Great Pyrenees Shedding: Is There A Way To Stop It?


The Great Pyrenees started as working dogs, protecting the livestock and Shepherds in the mountains of Spain and France. Their work ethic and calm, confident demeanor were recognized by the French royalty, so in 1675, King Louis XIV declared them as Royal Dogs of France.

Today, these beautiful, intelligent pups are usually family dogs that spend their time playing or lounging around the house.

The Great Pyrenees’ shedding tendencies served a much-needed protective purpose throughout their history. However, it can be a source of frustration for their owners today.

No one likes having to constantly clean the loose hairs from their homes, but it’s the price we gladly pay for enjoying the company of our furry friends.

If you’re curious about exactly how much Pyrs shed, and if there is anything you can do to minimize it, then read on and you’ll get the answers!

The Great Pyrenees’ Coats

Great Pyrenees sheepdogs rest in a forest

The Great Pyrenees, or the Pyrenean Mountain Dog as they’re called in Europe, has a very rich history. These friendly, gentle giants were first bred to work with peasant shepherds and herding dogs in the Pyrenees Mountains, which explains their names.

Their appearance, and especially their coat, was a great asset that helped them carry out their tasks. With weather-resistant, thick double coats, they could spend days looking after the sheep in the cold mountains.

It also helped them look more intimidating, which they needed in order to protect the herd from predators.

The outer coat is long, thick, flat, and coarse in texture. It can be straight or slightly wavy, but according to the AKC breed standard, curly hair is considered a fault. The undercoat is dense, fine, and woolly, and it can either be white or shaded in color.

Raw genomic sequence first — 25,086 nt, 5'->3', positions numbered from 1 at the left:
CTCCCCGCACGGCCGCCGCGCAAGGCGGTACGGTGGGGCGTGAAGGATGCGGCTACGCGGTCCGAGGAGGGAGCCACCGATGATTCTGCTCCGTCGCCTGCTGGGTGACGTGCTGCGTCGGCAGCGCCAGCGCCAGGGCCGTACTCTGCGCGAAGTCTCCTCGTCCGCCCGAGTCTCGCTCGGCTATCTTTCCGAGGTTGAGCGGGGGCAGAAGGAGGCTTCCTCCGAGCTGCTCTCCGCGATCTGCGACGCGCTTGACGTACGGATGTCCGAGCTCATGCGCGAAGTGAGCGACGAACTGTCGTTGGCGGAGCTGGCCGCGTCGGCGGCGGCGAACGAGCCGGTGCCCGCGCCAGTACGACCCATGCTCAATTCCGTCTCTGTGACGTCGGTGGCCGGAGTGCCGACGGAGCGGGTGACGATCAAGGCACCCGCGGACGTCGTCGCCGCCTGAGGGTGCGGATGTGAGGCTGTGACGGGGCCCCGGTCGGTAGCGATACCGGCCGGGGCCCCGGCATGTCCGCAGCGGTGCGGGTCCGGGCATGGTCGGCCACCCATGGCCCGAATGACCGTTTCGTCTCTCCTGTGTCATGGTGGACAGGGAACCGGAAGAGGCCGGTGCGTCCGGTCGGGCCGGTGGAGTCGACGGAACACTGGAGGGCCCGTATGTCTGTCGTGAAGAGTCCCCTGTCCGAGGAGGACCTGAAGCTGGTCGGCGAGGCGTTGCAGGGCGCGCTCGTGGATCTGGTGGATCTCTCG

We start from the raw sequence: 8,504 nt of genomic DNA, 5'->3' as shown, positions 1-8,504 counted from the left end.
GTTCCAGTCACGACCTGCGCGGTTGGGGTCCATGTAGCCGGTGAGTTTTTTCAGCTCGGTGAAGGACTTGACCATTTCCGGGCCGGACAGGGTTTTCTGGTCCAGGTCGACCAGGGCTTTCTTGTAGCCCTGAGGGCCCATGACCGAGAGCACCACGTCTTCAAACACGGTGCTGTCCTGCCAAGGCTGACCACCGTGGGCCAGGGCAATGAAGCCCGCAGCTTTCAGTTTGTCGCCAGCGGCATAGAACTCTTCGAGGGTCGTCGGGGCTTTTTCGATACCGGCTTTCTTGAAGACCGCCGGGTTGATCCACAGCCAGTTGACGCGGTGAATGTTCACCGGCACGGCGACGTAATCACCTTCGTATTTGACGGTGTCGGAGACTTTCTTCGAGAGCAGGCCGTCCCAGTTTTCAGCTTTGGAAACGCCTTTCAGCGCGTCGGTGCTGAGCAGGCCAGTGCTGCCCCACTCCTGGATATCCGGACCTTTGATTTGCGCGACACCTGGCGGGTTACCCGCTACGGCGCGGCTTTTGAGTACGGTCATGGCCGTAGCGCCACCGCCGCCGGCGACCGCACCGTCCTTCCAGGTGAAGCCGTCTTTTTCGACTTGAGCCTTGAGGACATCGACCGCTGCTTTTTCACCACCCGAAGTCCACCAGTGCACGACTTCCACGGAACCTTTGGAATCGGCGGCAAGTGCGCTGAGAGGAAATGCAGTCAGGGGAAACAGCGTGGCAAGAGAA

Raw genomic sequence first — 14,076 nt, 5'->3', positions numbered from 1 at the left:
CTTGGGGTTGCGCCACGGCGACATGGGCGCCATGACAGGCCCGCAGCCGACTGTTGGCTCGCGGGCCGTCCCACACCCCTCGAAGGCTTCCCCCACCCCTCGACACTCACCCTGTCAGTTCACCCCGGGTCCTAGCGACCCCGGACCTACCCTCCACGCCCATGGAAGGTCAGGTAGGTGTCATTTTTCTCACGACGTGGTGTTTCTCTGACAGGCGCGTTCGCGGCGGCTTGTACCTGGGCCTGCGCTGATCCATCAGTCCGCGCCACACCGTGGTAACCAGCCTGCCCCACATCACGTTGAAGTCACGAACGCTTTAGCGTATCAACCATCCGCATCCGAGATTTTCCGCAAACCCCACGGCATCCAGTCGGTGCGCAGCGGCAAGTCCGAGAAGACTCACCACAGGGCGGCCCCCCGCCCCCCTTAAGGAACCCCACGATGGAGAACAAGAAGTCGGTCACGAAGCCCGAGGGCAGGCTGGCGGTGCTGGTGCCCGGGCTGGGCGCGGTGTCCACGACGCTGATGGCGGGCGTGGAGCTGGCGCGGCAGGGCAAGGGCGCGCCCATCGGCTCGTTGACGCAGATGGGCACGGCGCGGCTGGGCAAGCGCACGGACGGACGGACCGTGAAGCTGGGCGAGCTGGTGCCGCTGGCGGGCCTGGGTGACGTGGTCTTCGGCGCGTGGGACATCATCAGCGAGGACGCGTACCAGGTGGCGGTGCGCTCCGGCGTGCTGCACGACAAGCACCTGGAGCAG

Around the neck, the coat forms a ruff or a mane, which is more pronounced in male Pyrs. There is also feathering along the legs, giving them a pantaloon effect.

What about Great Pyrenees coat colors? Most Pyrenees have a completely white coat, but they can have markings of gray, badger, reddish-brown, or tan. These markings shouldn’t cover more than a third of their bodies, and they usually appear on the head, the ears, or the tail.

Do the Great Pyrenees shed a lot?

Great Pyrenees Dog Laying on the grass in a field

The Great Pyrenees are known to be heavy shedders. Although the AKC puts them in the category of seasonal shedders, they can shed throughout the year. They’re huge, long-haired dogs with dense coats, so there’s just no way to avoid shedding.

Some dogs shed less than others, but all dogs shed to some amount. When living with a furry friend, you learn to accept that your house and clothes will be covered in hair.

No matter how frustrating constant cleaning can be, the love we receive in return is worth it.

But, why do the Pyrenees shed so much?

It all comes down to their history as working dogs. While spending all day up on the mountain, Pyrs needed to be protected from both the harsh sun in the summer and the freezing temperatures in the winter.

Replacing the dead hair through shedding keeps the dog’s coat healthy, so it can serve its protective purpose.

The Great Pyrenees of today may be family dogs, spending their time lounging on the couch, but they still have the genes of their ancestors.

Another reason why Pyrs shed more compared to some other dog breeds is their size. It seems obvious that the bigger the dog is, the more hair there will be laying around the house. There are, however, some large breeds that are low-shedders, but the Pyrenees are simply not one of them.